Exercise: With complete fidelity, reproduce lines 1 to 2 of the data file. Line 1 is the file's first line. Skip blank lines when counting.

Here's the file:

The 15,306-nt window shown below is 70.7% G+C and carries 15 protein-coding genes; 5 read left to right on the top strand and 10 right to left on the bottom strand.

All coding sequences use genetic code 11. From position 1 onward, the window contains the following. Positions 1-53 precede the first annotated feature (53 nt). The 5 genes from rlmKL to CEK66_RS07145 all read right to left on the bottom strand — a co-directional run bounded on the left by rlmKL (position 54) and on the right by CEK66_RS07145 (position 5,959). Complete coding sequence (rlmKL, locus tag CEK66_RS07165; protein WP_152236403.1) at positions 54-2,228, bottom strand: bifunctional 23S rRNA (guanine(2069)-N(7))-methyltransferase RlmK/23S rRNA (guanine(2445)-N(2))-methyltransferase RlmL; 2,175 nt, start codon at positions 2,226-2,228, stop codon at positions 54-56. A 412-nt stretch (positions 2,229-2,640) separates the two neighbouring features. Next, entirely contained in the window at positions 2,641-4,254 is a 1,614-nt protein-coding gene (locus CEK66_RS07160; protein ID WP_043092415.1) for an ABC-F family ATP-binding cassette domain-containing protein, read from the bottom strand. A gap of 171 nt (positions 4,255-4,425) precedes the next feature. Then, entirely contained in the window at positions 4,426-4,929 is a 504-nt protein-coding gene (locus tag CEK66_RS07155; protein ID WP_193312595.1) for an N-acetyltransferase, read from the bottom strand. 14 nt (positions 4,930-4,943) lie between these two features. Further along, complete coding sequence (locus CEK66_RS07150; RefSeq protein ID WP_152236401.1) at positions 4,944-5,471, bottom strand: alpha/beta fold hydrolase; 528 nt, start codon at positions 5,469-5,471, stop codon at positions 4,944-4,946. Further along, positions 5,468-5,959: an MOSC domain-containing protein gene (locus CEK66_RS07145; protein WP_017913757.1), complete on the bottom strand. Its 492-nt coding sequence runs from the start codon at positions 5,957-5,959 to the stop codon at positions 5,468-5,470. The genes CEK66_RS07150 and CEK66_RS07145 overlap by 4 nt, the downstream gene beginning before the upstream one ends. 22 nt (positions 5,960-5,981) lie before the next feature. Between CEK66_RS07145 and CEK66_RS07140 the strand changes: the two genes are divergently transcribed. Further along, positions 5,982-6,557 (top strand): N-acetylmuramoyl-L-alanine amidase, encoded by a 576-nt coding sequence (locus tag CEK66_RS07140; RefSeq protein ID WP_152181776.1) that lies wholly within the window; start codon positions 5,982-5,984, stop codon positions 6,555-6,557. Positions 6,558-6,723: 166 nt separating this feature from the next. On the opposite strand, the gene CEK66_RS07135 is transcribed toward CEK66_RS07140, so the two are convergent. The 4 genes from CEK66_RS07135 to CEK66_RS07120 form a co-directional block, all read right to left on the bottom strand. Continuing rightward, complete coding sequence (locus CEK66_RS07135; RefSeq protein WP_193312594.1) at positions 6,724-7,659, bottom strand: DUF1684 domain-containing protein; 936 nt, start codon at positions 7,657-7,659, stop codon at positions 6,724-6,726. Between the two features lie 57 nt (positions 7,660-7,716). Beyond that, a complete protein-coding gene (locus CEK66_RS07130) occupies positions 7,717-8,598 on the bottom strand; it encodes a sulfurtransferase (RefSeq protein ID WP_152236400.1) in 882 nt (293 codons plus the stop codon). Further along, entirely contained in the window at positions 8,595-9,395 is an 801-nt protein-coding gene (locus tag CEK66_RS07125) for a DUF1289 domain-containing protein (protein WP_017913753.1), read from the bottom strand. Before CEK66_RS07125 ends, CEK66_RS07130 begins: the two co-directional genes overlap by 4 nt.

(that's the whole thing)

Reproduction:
The 15,306-nt window shown below is 70.7% G+C and carries 15 protein-coding genes; 5 read left to right on the top strand and 10 right to left on the bottom strand.

All coding sequences use genetic code 11. From position 1 onward, the window contains the following. Positions 1-53 precede the first annotated feature (53 nt). The 5 genes from rlmKL to CEK66_RS07145 all read right to left on the bottom strand — a co-directional run bounded on the left by rlmKL (position 54) and on the right by CEK66_RS07145 (position 5,959). Complete coding sequence (rlmKL, locus tag CEK66_RS07165; protein WP_152236403.1) at positions 54-2,228, bottom strand: bifunctional 23S rRNA (guanine(2069)-N(7))-methyltransferase RlmK/23S rRNA (guanine(2445)-N(2))-methyltransferase RlmL; 2,175 nt, start codon at positions 2,226-2,228, stop codon at positions 54-56. A 412-nt stretch (positions 2,229-2,640) separates the two neighbouring features. Next, entirely contained in the window at positions 2,641-4,254 is a 1,614-nt protein-coding gene (locus CEK66_RS07160; protein ID WP_043092415.1) for an ABC-F family ATP-binding cassette domain-containing protein, read from the bottom strand. A gap of 171 nt (positions 4,255-4,425) precedes the next feature. Then, entirely contained in the window at positions 4,426-4,929 is a 504-nt protein-coding gene (locus tag CEK66_RS07155; protein ID WP_193312595.1) for an N-acetyltransferase, read from the bottom strand. 14 nt (positions 4,930-4,943) lie between these two features. Further along, complete coding sequence (locus CEK66_RS07150; RefSeq protein ID WP_152236401.1) at positions 4,944-5,471, bottom strand: alpha/beta fold hydrolase; 528 nt, start codon at positions 5,469-5,471, stop codon at positions 4,944-4,946. Further along, positions 5,468-5,959: an MOSC domain-containing protein gene (locus CEK66_RS07145; protein WP_017913757.1), complete on the bottom strand. Its 492-nt coding sequence runs from the start codon at positions 5,957-5,959 to the stop codon at positions 5,468-5,470. The genes CEK66_RS07150 and CEK66_RS07145 overlap by 4 nt, the downstream gene beginning before the upstream one ends. 22 nt (positions 5,960-5,981) lie before the next feature. Between CEK66_RS07145 and CEK66_RS07140 the strand changes: the two genes are divergently transcribed. Further along, positions 5,982-6,557 (top strand): N-acetylmuramoyl-L-alanine amidase, encoded by a 576-nt coding sequence (locus tag CEK66_RS07140; RefSeq protein ID WP_152181776.1) that lies wholly within the window; start codon positions 5,982-5,984, stop codon positions 6,555-6,557. Positions 6,558-6,723: 166 nt separating this feature from the next. On the opposite strand, the gene CEK66_RS07135 is transcribed toward CEK66_RS07140, so the two are convergent. The 4 genes from CEK66_RS07135 to CEK66_RS07120 form a co-directional block, all read right to left on the bottom strand. Continuing rightward, complete coding sequence (locus CEK66_RS07135; RefSeq protein WP_193312594.1) at positions 6,724-7,659, bottom strand: DUF1684 domain-containing protein; 936 nt, start codon at positions 7,657-7,659, stop codon at positions 6,724-6,726. Between the two features lie 57 nt (positions 7,660-7,716). Beyond that, a complete protein-coding gene (locus CEK66_RS07130) occupies positions 7,717-8,598 on the bottom strand; it encodes a sulfurtransferase (RefSeq protein ID WP_152236400.1) in 882 nt (293 codons plus the stop codon). Further along, entirely contained in the window at positions 8,595-9,395 is an 801-nt protein-coding gene (locus tag CEK66_RS07125) for a DUF1289 domain-containing protein (protein WP_017913753.1), read from the bottom strand. Before CEK66_RS07125 ends, CEK66_RS07130 begins: the two co-directional genes overlap by 4 nt.